Wrestling with Chanko Nabe
Since starting to cook Japanese food, I’ve increased not only my knowledge of this type of cuisine, and my skills in its preparation, but along with trying new recipes, I’m continuously delimiting the dishes I prefer to cook and the ones l like to eat.
Although my rank-ordering has changed over time, one of the dishes I like to prepare is Chanko Nabe (a hearty stew).
Why? This meal is relatively quick to cook, I can easily find the ingredients that go into the recipe, and they are healthy to eat.
For those who don’t know, Chanko Nabe (also spelled Chankonabe) is considered to be the go to food of Japanese sumo wrestlers, and it is typically cooked in a hot pot or donabe (i.e., a traditional Japanese style clay cookware).
Moreover, there’s no single way to prepare Chanko Nabe, and lots of cooks use different ingredients and steps.
And in many respects this is the beauty of the dish, so that you can personalize it to your own tastes and that of the people who you will be preparing the dish for. (Incidentally although few English language Japanese cookbooks include recipes for Chanko Nabe, there are numerous ones on the web)
But here are the basics. You start with a firm base of dashi, add soy, mirin, and then you add chicken balls (which is typically ground chicken rolled up into meatball size), and then at the very end, the vegetables, typically Chinese or napa cabbage, and a carrot that is thinly sliced but cut in a decorative manner. I also include Chinese (not Japanese) style tofu cut into small half inch cubes.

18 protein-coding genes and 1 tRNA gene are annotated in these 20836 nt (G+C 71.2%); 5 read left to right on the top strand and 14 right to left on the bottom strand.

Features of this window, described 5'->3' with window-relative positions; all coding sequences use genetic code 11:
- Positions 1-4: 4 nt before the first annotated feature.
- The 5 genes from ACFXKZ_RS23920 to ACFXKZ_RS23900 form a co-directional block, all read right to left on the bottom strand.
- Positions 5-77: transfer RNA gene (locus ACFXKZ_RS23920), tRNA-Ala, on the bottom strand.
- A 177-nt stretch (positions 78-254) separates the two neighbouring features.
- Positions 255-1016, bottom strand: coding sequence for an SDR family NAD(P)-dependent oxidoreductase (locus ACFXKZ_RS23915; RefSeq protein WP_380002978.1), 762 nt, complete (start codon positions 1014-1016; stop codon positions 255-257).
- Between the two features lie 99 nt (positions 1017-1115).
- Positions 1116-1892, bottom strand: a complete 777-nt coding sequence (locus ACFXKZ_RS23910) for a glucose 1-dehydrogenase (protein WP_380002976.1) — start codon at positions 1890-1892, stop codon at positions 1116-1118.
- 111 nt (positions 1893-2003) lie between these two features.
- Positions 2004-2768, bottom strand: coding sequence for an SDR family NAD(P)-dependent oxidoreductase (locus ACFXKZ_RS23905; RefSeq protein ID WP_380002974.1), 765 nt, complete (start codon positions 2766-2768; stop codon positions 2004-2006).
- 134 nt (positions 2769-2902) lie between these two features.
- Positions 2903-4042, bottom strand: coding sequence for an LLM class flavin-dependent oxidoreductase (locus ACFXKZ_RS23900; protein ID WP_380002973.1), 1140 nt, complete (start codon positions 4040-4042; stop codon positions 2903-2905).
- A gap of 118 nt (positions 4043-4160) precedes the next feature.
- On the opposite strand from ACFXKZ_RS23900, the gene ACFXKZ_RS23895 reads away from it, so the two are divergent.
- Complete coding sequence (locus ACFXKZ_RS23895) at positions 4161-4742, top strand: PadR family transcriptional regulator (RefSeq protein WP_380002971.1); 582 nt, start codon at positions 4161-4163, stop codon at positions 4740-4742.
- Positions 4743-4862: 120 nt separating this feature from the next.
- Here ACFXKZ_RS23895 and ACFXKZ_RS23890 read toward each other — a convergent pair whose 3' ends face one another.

Although some of the ingredients can be sourced from your Safeway or Whole Foods, at least half need to be purchased from a market specializing in Japanese food, or an Asian grocery store. This includes hurkasame noodles, different types of mushrooms, and kikuna. You can get by with substitutes, but the more you go the substitution way then the authenticity and fidelity to the Japanese cuisine gets compromised.
For a dish that includes almost everything but the kitchen sink it’s also important to have a sense of proportionality. I frequently lay out everything I think I want to put into the soup, but in the end cut back because I know the final dish will look overwhelming
Also, make sure you have a large enough pot. In fact you can never have a pot that is too big. And then it’s a matter of timing. Things that are going to take a longer time to cook go first and ones that are quick to cook go later.
As you get comfortable preparing Chanko Nabe you can experiment with different sources of protein (e.g., fish and meat) and vegetables (e.g., daikon, bok choy, etc.).
In short, almost every Asian cuisine has their favorite meat and vegetable soups. For example there are numerous Hot Pot recipes in Chinese and Mongolian cuisine; and Koreans have stews such as Budae Jjigae, but the Japanese have Chanko Nabe and it’s well worth exploring.
photo taken by @gwenaelledesign